This particular Porter is different from the others in that he came into Portering comparatively late in life after a successful civilian career. He was born in 1889 in Vienna, Austria which makes him by far the oldest in our Portering Hall of Fame. He was from one of the city’s richest families, one of the last of the ill-fated Austrian aristocracy. After the traumatic death of all three of his brothers to a suicide pact, Wittgenstein studied philosophy at Trinity College, Cambridge and ended up as professor of philosophy where he made great friends with other famous philosophers like Bertrand Russell and GE Moore. Like myself, he was interested in language and how it applied meaning to the world. He spent his career studying it, changing his mind quite starkly several times; but he never lost the admiration of his readers and students. For a subject in which most participants are renowned for the quantity of their literary output, Wittgenstein wrote very little. Unlike his fellow philosophers who tend to pour out an epic doorstep of a book every 6 months or so, he only published two books, one posthumously; and a bare handful of papers. Nevertheless his ideas circulated widely and were extremely influential on later philosophical schools. I’m interested in philosophy, see: http://hpanwo.blogspot.com/2010/11/meaning-of-life.html and I have a book about Wittgenstein: Culture and Value, see: http://books.google.com/books?hl=en&lr=&id=3SOjrAgrlx0C&oi=fnd&pg=PA1&dq=culture+and+value+wittgenstein&ots=wBxxAdsSJF&sig=8Nf7jgLtxKFp_DS6aXw7j4uGyVc#v=onepage&q&f=false How can I not read it and find out what my Extremely Proud and Dignified Brother Porter Ludwig thought about the world!?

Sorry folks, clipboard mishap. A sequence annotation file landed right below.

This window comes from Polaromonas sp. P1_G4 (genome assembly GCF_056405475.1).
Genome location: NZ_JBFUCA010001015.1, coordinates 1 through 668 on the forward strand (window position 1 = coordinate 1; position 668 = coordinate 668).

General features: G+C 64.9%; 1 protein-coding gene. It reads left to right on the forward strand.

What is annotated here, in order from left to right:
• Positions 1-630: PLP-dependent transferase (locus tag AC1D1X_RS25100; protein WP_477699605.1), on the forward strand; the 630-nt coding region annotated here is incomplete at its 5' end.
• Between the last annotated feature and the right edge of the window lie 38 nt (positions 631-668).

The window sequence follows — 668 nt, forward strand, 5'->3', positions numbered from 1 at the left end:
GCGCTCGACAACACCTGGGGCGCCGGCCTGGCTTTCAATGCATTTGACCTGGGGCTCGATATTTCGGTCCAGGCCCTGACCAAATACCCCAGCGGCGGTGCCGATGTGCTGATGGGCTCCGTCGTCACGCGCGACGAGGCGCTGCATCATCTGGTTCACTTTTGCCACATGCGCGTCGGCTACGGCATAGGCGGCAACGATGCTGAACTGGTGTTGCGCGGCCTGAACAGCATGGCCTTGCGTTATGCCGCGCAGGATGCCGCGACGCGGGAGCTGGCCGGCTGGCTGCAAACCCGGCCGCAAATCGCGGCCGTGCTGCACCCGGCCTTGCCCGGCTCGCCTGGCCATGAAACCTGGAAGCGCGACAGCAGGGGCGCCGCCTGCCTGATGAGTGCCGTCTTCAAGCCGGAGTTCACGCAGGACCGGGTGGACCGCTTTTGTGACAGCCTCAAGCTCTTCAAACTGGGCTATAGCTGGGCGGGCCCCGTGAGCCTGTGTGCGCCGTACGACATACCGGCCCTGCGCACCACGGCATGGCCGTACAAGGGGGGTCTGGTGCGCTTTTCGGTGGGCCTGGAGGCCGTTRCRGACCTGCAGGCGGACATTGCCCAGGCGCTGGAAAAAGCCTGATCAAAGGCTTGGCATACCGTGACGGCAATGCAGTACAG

Mick Jagger
Service: Unknown (Source:
http://www.bukisa.com/articles/220918_before-they-were-stars)
I was pretty disappointed to find that Mick Jagger’s Wikipedia bio doesn’t mention his time in the Hospital Portering Service and portrays him as a life-long civilian. I hope he hasn’t had thoughts of the most misplaced shame possible! See: http://hpanwo.blogspot.com/2007/12/dont-tell-em-were-porters.html Mick Jagger is one of the most famous rock stars and music celebrities of all time. His turbulent lifestyle was almost a self-caricature, filled with drugs, wild parties and sexual hedonism. He was born in Kent in 1943 and at school first met his lifelong friend Keith Richards. Along with Ronnie Wood, Bill Wyman and Brian Jones they set up the Rolling Stones, one of the most famous and definitive bands of the entire rock-‘n-roll era. Despite his reputation as the ultimate bon viveur Jagger is first and foremost a lyrical and musical genius and never lets his personal life get in the way of that. He has a rebel philosophy and was a hero of the 60’s counter-culture. His contribution to all human culture is a credit to the Hospital Portering Service; he truly is one of our favourite sons.

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4 comments:

Cabal said...

Well, time for us to make history and gain mention from next generations! You're close already, yet need to sign a lucrative deal with some Big Publishing Company, like let's say - HarperCollins. SELL YOUR SOUL! I COMMAND YOU! :-P

Meh, this guy who player Cheewbaca even without costume looks bit emm hairy :) And I think there's more famous porters, I'd bet on some other well known writer with hospital experience - I'll do research and let you know if i'll dig it.

P&D

Jakub

Ben Emlyn-Jones said...

Time, Bro Po. We've already made quite a bit of history. But then again, why stop now? However I doubt if HP or Penguin etc would take me on with the NEXT book I'm going to write! They might have done "Evan's" or "Rockall" eventually if I pressed them hard enough. I was not Conspiratorially-Aware when I wrote "Evan's", but I had a subsonscious intuitive urge that told me to self-publish.

Let me know what else you find out, mate.

P&D

Ben